Political shift seen on Sedgwick County Commission after first meeting of the year

WICHITA, Kansas – The Sedgwick County Commission turned away a state grant of $580,000 Wednesday morning at the first full commission meeting of the year.

The grant would have funded programs at the county level aimed at addressing health problems, including obesity and diabetes that residents here suffer from.

The money for that grant would have come from the federal government, something three commissioners were hesitant to do for a program they didn’t see as a top priority for the county.

Dr Donna Sweet with the Kansas University Medical Center is disappointed the commission turned down funds to help in areas of health she feels are in dire need.

“We need money like that to help our population to get healthier, Wichita has more obesity, more diabetes and more coronary artery disease than the rest of Kansas,”

The grant was aimed at educating people about health risks and give them tools to make better decisions.

Commissioner Chairman Richard Ranzau was against taking federal funding and believed the grant wouldn’t be effective.

“I am overweight because I eat too much and don’t exercise enough, society is not to blame for my problem and society isn’t going to solve my problem,” said Ranzau.

The grant was shot down by commissioners Ranzau and Karl Peterjohn, as well as, new commissioner Jim Howell.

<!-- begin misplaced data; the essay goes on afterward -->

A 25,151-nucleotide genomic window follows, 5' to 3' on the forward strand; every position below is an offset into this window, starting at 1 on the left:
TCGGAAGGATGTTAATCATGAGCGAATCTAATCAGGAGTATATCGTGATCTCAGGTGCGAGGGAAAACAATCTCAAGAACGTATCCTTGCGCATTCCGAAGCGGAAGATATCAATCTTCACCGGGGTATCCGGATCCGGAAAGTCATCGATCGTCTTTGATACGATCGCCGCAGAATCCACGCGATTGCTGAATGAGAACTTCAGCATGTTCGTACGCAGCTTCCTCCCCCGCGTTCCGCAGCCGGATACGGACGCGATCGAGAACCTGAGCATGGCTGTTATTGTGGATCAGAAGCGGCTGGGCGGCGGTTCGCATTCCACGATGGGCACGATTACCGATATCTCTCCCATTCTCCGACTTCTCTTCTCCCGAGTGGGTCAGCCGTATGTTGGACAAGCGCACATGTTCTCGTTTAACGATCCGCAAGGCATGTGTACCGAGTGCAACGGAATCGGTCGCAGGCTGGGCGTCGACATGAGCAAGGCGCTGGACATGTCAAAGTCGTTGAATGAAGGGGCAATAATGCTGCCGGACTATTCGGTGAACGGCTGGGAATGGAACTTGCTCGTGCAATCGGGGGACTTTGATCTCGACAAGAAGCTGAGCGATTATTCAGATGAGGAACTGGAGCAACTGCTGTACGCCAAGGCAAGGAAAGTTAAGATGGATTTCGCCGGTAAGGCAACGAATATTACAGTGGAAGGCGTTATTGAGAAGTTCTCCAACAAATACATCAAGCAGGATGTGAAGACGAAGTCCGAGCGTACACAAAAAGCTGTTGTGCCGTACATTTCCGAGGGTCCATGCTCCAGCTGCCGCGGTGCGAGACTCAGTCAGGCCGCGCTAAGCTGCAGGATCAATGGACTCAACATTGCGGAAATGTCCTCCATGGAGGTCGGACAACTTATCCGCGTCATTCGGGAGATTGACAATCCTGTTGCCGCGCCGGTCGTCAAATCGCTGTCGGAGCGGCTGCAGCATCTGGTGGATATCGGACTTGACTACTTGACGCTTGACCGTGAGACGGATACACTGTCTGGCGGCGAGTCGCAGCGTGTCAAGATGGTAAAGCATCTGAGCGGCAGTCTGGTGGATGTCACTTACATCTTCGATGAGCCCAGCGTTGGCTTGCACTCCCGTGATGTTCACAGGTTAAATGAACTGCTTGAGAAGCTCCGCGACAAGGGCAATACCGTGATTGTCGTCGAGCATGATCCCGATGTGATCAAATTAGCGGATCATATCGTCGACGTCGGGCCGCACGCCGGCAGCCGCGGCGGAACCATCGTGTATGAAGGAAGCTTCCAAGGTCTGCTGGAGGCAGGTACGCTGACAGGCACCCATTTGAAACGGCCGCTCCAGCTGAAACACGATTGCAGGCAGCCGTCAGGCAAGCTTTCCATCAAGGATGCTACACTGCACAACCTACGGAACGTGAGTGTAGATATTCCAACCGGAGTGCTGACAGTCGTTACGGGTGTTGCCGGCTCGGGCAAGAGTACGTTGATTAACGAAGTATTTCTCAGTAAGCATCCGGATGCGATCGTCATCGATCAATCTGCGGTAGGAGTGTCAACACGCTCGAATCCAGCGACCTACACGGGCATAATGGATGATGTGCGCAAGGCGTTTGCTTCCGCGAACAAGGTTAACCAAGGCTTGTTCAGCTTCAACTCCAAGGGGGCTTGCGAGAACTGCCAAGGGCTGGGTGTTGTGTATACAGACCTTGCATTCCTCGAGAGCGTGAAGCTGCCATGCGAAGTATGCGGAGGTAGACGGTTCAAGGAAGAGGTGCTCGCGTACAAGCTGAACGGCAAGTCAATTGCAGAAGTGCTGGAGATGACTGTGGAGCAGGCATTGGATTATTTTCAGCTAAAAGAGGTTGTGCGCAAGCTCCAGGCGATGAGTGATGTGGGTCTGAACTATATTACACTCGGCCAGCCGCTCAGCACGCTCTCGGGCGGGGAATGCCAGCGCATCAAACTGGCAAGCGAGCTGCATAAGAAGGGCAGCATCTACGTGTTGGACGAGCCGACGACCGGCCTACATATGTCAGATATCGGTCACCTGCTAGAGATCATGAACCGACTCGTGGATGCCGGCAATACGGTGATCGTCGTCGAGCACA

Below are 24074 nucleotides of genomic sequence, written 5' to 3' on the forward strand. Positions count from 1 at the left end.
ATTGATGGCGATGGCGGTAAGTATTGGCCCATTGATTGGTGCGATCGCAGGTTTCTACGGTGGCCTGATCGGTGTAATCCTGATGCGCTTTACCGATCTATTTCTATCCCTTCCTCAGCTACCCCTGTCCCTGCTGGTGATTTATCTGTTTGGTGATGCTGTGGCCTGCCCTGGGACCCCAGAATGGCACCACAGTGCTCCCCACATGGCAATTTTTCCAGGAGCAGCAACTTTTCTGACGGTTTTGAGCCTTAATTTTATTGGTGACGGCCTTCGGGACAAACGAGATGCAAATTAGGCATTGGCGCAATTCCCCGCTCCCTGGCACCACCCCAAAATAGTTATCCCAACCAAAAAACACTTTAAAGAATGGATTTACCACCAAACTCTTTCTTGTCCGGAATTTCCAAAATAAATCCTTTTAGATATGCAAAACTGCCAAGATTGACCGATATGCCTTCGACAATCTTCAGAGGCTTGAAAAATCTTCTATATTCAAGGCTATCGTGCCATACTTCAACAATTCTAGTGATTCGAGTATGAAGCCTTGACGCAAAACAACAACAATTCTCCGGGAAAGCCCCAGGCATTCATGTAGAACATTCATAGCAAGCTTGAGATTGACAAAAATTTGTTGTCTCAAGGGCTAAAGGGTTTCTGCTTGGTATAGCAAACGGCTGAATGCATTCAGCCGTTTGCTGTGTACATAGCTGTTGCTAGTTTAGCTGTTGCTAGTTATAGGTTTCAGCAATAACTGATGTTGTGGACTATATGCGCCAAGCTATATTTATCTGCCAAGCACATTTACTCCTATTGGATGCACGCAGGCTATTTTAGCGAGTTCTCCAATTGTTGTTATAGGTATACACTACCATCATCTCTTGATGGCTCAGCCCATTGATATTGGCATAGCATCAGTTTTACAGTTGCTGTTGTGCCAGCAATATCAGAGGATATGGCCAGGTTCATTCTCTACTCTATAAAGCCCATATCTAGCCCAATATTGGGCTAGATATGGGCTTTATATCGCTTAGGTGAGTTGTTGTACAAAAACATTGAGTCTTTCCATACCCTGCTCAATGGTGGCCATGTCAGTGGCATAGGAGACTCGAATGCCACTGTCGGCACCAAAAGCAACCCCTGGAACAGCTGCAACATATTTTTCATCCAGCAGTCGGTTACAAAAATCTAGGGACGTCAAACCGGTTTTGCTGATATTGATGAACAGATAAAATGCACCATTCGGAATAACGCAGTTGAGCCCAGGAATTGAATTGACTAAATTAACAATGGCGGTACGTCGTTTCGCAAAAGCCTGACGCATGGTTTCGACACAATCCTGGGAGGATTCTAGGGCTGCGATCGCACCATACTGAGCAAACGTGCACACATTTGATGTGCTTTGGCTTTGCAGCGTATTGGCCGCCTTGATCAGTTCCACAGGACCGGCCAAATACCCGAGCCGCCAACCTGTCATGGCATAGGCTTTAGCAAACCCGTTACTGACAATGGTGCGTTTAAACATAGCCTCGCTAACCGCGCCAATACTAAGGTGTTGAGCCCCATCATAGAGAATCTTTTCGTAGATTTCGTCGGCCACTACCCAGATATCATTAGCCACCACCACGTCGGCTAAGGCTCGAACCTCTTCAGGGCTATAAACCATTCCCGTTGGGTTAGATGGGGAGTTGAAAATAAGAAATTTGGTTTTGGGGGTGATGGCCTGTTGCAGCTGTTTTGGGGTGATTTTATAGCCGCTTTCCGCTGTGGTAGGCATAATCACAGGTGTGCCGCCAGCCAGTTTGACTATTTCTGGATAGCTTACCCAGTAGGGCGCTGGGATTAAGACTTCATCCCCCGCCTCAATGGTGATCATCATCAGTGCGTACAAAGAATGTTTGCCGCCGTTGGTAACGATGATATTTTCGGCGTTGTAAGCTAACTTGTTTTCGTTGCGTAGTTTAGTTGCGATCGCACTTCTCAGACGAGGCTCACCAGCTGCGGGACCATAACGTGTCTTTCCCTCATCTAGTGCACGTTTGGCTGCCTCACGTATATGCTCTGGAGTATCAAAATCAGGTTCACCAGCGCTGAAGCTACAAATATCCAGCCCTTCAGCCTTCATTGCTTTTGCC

Since the election of Howell in November, some have termed this as a new majority for the county commission.

“I think our votes today would lean more conservative than last years commission,” said Peterjohn.

Commissioner Peterjohn even pointed to the appointment of Ranzau as chairman as a reason for the voting shift.

“His election as chairman has indicated a shift here in Sedgwick County,” said Peterjohn.

But some, like Dr. Sweet feel the shift to what she sees as an ideology more focused on small government, might not be a positive in the long run.

“Small government can hurt a lot of people if we don’t take advantage of what we can take advantage of to make our population healthier,” said Sweet.

The commission also voted to trim the yearly funding put toward Project Access.

Project Access has donated services of more than $170 million from doctors and hospitals in Wichita to give people who have no insurance the healthcare that they need.

Sedgwick County decided to fund the program at the same level the city of Wichita does, at the tune of $175,000 for 2015.

 

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